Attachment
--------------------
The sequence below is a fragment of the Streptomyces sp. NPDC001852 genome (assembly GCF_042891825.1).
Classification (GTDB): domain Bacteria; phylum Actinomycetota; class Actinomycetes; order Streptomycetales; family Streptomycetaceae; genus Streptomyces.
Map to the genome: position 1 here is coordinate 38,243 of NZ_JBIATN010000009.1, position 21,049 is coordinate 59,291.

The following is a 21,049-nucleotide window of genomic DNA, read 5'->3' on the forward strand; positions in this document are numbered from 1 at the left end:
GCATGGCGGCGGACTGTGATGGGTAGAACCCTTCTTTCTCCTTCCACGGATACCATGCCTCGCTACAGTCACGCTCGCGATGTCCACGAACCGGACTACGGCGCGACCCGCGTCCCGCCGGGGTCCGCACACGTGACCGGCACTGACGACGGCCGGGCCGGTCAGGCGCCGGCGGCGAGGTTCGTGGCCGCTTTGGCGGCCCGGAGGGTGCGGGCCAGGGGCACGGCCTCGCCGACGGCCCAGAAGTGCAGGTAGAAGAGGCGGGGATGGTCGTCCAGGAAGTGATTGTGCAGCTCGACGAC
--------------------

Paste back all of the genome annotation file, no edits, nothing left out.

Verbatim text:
The sequence below is a fragment of the Streptomyces sp. NPDC001852 genome (assembly GCF_042891825.1).
Classification (GTDB): domain Bacteria; phylum Actinomycetota; class Actinomycetes; order Streptomycetales; family Streptomycetaceae; genus Streptomyces.
Map to the genome: position 1 here is coordinate 38,243 of NZ_JBIATN010000009.1, position 21,049 is coordinate 59,291.

The following is a 21,049-nucleotide window of genomic DNA, read 5'->3' on the forward strand; positions in this document are numbered from 1 at the left end:
GCATGGCGGCGGACTGTGATGGGTAGAACCCTTCTTTCTCCTTCCACGGATACCATGCCTCGCTACAGTCACGCTCGCGATGTCCACGAACCGGACTACGGCGCGACCCGCGTCCCGCCGGGGTCCGCACACGTGACCGGCACTGACGACGGCCGGGCCGGTCAGGCGCCGGCGGCGAGGTTCGTGGCCGCTTTGGCGGCCCGGAGGGTGCGGGCCAGGGGCACGGCCTCGCCGACGGCCCAGAAGTGCAGGTAGAAGAGGCGGGGATGGTCGTCCAGGAAGTGATTGTGCAGCTCGACGAC